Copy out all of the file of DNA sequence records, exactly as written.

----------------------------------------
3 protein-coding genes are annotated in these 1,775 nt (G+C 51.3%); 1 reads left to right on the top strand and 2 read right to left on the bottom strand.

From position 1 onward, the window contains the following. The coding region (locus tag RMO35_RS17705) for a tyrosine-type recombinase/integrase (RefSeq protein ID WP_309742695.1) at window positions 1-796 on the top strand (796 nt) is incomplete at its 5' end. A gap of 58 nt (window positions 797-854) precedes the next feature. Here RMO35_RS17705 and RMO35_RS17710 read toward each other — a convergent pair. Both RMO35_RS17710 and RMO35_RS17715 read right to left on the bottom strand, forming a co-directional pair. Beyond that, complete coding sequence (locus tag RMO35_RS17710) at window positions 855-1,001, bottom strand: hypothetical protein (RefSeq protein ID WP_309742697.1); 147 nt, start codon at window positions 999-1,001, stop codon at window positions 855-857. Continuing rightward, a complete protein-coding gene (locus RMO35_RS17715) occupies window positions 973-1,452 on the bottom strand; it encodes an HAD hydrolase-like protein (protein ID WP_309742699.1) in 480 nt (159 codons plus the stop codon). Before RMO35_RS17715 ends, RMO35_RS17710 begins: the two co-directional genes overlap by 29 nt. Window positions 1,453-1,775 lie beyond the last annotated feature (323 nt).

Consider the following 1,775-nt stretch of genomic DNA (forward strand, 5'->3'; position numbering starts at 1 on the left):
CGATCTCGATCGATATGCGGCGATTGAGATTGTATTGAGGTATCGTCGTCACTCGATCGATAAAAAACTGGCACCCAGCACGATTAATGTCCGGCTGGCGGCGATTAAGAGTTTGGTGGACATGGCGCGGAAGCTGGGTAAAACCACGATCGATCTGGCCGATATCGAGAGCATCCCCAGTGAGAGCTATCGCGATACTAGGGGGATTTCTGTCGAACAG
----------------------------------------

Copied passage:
3 protein-coding genes are annotated in these 1,775 nt (G+C 51.3%); 1 reads left to right on the top strand and 2 read right to left on the bottom strand.

From position 1 onward, the window contains the following. The coding region (locus tag RMO35_RS17705) for a tyrosine-type recombinase/integrase (RefSeq protein ID WP_309742695.1) at window positions 1-796 on the top strand (796 nt) is incomplete at its 5' end. A gap of 58 nt (window positions 797-854) precedes the next feature. Here RMO35_RS17705 and RMO35_RS17710 read toward each other — a convergent pair. Both RMO35_RS17710 and RMO35_RS17715 read right to left on the bottom strand, forming a co-directional pair. Beyond that, complete coding sequence (locus tag RMO35_RS17710) at window positions 855-1,001, bottom strand: hypothetical protein (RefSeq protein ID WP_309742697.1); 147 nt, start codon at window positions 999-1,001, stop codon at window positions 855-857. Continuing rightward, a complete protein-coding gene (locus RMO35_RS17715) occupies window positions 973-1,452 on the bottom strand; it encodes an HAD hydrolase-like protein (protein ID WP_309742699.1) in 480 nt (159 codons plus the stop codon). Before RMO35_RS17715 ends, RMO35_RS17710 begins: the two co-directional genes overlap by 29 nt. Window positions 1,453-1,775 lie beyond the last annotated feature (323 nt).

Consider the following 1,775-nt stretch of genomic DNA (forward strand, 5'->3'; position numbering starts at 1 on the left):
CGATCTCGATCGATATGCGGCGATTGAGATTGTATTGAGGTATCGTCGTCACTCGATCGATAAAAAACTGGCACCCAGCACGATTAATGTCCGGCTGGCGGCGATTAAGAGTTTGGTGGACATGGCGCGGAAGCTGGGTAAAACCACGATCGATCTGGCCGATATCGAGAGCATCCCCAGTGAGAGCTATCGCGATACTAGGGGGATTTCTGTCGAACAG